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Is women's ownership of land a panacea in developing countries? Evidence from land-owning farm households in Malawi

  • Sumon K. Bhaumik


  • Ralitza Dimova


  • Ira N. Gang


Our analysis of a rich representative household survey for Malawi, where patrilineal and matrilineal institutions coexist, suggests that (a) in matrilineal societies the likelihood of cash crop cultivation by a household increases with the extent of land owned (or de facto controlled) by males, and (b) and cultivation of cash crops increases household welfare. The policy implication is that facilitating female ownership of assets through informal and formal institutions does not, on its own, increase welfare, if women do not have access to complementary resources that are needed to generate income from those assets.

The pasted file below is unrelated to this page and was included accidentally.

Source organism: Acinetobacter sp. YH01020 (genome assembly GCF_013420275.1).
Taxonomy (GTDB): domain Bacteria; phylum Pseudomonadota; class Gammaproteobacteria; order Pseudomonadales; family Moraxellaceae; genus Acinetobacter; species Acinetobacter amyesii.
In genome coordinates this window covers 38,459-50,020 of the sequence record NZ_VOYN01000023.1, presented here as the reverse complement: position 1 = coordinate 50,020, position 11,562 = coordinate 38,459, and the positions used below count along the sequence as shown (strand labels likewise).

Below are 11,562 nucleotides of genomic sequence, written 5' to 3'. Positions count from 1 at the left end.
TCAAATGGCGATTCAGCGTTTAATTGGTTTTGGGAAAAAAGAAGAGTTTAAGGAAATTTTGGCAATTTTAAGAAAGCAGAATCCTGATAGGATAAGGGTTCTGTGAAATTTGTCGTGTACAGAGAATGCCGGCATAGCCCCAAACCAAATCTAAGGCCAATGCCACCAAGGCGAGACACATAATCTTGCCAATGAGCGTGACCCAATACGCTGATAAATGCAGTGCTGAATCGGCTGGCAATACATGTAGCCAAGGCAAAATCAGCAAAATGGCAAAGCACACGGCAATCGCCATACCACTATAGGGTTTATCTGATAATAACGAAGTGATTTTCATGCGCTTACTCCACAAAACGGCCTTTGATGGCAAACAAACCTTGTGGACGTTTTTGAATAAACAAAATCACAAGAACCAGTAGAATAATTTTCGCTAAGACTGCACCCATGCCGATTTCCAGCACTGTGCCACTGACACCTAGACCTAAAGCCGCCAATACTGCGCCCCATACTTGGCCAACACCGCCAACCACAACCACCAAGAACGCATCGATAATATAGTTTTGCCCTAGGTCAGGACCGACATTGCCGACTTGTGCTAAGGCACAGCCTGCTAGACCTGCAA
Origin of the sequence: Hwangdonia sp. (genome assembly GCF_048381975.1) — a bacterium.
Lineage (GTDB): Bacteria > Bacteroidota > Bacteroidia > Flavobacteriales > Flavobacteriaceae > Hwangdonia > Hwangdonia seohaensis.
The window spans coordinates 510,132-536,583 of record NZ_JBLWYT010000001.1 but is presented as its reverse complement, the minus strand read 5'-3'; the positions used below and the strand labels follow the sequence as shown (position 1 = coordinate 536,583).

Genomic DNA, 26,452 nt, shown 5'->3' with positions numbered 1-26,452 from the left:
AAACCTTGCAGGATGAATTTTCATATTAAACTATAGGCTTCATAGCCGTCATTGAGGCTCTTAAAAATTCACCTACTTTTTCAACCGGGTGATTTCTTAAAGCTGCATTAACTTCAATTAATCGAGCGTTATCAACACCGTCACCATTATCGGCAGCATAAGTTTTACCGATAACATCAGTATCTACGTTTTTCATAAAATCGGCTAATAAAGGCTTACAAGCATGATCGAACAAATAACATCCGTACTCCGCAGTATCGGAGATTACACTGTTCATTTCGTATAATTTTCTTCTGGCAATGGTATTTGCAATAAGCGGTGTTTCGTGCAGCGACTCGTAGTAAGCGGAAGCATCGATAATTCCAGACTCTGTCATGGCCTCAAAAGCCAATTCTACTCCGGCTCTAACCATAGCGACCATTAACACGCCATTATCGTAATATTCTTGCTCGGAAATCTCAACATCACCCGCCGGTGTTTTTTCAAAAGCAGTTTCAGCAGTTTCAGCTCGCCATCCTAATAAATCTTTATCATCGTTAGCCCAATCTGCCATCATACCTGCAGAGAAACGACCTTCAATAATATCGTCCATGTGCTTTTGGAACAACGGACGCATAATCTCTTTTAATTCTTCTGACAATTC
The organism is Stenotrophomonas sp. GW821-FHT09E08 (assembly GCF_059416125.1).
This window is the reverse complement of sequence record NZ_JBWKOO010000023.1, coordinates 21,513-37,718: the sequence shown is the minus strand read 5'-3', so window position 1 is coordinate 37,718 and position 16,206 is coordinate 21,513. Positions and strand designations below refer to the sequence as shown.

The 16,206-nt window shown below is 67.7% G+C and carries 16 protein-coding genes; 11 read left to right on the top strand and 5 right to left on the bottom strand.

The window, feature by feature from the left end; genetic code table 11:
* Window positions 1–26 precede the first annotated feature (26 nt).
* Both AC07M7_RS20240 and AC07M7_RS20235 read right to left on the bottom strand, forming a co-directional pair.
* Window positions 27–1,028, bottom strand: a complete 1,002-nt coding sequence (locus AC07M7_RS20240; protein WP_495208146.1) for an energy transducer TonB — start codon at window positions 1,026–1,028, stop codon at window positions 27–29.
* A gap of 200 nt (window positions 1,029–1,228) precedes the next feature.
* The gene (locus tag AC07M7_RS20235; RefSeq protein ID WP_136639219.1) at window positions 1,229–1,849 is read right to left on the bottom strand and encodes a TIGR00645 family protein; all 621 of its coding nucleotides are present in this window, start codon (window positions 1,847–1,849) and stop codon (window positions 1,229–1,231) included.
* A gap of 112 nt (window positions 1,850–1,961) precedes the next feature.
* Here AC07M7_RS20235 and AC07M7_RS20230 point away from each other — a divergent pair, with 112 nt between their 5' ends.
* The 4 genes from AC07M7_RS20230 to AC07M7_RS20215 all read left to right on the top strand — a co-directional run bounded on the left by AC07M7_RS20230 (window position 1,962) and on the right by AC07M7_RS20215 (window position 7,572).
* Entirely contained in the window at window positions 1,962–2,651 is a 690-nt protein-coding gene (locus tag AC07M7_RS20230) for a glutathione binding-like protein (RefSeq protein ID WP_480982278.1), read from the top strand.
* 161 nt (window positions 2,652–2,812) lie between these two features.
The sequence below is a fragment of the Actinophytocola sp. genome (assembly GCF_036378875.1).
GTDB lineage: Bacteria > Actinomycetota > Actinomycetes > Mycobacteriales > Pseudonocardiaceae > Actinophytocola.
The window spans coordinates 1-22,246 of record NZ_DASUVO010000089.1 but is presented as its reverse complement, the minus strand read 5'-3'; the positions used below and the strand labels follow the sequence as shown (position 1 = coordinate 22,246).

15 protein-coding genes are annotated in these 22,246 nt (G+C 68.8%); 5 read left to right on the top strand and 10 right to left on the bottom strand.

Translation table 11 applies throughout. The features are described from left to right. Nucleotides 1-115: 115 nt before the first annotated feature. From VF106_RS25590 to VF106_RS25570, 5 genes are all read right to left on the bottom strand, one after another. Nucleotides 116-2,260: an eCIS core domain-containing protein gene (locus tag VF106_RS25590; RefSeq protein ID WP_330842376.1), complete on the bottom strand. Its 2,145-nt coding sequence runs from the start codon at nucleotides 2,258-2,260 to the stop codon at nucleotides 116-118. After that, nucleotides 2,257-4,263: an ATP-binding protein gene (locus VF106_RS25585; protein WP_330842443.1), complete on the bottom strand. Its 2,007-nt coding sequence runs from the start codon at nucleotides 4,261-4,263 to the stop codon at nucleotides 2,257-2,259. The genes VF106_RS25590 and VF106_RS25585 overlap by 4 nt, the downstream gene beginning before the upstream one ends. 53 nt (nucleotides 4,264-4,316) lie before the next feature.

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Paper provided by William Davidson Institute at the University of Michigan in its series William Davidson Institute Working Papers Series with number wp1055.

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Length: pages
Date of creation: 01 Aug 2013
Date of revision:
Handle: RePEc:wdi:papers:2013-1055
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